A convention for designers and playtesters: it may sound like the work of the Birmingham Game Designers, but the UK’s first Protospiel was actually the brain child of Chris Kingsnorth. As dawn broke on a cold November morning I hopped in car with the Dranda Boys and sped off to Nottingham’s Hilton Hotel (interiors the image of Birmingham’s, for those who know the Expo).
The keynote address, by designer and consultant James Wallis, was on eight pitfalls of board game design (failing to choose a target audience is my worst). After that we broke out into small groups for “reciprocal playtesting”: taking turns to playtest each others’ games. Space, time and resources for the hundred or so attendees were generously provided. There was a very supportive atmosphere, in Chris’ own words: “no designer owned their table”.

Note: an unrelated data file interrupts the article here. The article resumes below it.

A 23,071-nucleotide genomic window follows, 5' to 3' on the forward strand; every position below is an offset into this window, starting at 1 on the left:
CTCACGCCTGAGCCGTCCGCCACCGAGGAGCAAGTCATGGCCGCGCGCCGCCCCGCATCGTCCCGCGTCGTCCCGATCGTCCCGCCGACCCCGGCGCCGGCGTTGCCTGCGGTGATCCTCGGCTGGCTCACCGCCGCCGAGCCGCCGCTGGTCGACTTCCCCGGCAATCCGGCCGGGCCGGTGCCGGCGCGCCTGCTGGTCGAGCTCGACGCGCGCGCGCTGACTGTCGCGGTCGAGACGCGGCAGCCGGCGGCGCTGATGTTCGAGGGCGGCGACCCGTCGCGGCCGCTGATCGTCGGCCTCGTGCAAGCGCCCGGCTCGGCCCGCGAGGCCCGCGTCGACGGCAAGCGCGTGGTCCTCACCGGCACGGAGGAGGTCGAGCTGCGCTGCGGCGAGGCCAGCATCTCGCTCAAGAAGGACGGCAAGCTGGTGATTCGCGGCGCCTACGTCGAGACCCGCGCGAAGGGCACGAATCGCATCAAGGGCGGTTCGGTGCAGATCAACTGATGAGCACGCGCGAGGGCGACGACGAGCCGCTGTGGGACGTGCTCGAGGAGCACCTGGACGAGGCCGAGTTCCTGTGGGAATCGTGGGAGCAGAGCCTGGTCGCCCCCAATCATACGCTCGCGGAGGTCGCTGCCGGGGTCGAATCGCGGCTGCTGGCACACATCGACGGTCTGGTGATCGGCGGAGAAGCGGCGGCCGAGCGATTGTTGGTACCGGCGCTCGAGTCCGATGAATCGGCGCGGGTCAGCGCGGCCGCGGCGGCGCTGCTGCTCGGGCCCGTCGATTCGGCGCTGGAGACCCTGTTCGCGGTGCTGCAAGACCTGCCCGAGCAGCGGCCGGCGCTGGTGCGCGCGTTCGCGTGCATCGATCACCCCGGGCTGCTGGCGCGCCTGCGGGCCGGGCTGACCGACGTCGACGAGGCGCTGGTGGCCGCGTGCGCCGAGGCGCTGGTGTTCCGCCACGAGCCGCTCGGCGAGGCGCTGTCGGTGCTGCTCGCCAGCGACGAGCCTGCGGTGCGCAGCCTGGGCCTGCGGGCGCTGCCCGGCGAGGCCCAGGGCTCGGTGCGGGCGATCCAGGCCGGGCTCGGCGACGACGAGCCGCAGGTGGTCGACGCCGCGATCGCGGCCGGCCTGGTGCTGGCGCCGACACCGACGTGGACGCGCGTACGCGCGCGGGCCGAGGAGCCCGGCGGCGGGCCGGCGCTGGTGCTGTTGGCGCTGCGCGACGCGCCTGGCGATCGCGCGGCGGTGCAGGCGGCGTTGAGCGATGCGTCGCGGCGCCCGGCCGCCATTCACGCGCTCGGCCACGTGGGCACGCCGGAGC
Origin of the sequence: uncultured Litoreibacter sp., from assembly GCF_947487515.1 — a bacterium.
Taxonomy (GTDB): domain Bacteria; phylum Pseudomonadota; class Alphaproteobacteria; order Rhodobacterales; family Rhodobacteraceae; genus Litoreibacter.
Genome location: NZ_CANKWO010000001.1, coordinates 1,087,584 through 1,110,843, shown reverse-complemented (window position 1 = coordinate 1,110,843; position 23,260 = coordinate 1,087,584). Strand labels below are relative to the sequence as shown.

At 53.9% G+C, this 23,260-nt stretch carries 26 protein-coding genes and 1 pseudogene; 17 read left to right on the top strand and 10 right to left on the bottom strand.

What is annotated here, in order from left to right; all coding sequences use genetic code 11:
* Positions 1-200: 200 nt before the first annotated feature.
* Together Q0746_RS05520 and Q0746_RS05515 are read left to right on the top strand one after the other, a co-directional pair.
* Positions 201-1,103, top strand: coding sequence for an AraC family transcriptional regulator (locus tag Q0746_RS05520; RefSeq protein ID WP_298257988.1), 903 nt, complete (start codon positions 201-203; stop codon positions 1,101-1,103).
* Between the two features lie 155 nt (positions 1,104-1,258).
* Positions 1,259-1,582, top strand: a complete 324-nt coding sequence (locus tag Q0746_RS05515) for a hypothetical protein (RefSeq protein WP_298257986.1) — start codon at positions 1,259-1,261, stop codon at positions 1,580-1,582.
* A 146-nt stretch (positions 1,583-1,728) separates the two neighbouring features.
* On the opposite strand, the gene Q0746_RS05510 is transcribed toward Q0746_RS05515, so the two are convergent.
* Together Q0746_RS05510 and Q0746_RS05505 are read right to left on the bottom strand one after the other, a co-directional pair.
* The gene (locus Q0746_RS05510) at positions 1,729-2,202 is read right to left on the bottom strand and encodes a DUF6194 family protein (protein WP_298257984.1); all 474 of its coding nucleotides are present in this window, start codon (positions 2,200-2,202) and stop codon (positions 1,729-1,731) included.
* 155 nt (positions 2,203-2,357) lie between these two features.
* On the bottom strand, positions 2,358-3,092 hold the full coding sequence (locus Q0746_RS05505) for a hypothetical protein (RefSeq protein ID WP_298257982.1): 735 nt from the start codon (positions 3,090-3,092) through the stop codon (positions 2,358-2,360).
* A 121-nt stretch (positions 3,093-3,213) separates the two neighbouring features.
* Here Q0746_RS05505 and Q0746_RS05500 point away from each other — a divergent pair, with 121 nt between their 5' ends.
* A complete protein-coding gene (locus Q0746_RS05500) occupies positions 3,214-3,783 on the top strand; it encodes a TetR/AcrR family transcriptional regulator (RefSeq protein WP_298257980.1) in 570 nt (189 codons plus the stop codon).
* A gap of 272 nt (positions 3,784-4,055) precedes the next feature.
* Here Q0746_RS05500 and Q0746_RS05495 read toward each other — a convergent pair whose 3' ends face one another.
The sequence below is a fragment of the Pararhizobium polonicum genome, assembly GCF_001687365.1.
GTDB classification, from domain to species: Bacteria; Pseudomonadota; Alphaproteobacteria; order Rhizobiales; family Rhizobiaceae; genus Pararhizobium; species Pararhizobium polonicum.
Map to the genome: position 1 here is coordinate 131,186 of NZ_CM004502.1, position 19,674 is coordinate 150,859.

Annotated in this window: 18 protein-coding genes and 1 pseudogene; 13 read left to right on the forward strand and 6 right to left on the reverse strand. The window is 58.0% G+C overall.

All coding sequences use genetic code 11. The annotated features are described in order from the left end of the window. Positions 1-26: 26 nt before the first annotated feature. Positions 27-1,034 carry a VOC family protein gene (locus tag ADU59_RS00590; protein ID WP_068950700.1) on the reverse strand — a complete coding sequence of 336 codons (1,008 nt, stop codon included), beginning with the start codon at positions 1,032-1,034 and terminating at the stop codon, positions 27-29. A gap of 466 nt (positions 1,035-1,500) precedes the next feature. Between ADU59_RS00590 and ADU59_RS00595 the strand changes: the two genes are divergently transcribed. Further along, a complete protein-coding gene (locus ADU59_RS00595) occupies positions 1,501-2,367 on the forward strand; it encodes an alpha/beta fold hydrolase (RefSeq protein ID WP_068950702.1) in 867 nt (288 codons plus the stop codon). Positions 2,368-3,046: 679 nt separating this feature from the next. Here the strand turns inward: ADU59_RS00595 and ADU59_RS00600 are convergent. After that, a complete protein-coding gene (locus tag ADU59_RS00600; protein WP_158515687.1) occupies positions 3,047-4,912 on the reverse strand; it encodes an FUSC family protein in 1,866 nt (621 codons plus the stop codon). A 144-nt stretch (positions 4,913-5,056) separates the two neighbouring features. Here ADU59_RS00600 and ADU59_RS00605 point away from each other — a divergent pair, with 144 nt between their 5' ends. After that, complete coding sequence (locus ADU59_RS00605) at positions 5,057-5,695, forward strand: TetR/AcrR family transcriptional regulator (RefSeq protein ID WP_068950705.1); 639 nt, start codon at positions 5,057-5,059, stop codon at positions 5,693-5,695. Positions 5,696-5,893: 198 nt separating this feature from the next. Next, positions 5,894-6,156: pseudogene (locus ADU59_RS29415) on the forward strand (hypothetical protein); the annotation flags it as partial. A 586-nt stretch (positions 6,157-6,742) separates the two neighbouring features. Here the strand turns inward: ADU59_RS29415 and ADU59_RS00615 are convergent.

I received some useful feedback on my prototype, but this wasn’t really my focus: I wanted to meet people, play interesting games and raise the profile of Birmingham’s playtesting scene. My highlights included a many-jointed, 3D printed octopus; three teddies climbing a pillow mountain and fighting robots on wooden sliders. One game was sold to me as a historical civilisation game: I was pleasantly surprised, on my return from a toilet break, to find our bronze-age nations had been joined by an army of zombies.
I was, once again, let down by my gaming stamina: after just three playtests I was tired and hot (although the latter may have been due to my excessive cosplay). I nevertheless felt totally in my element and cannot wait for the next one. Simon, Ayden and I swapped stories of the day on our rainy journey home. Birmingham is a city of Bashes, Jams*, Spotlights and RPG Testing but not, I suspect, Protospiels. Hats off to Chris and the team: you did this right.
*Hit “previous” to find out what a Jam is.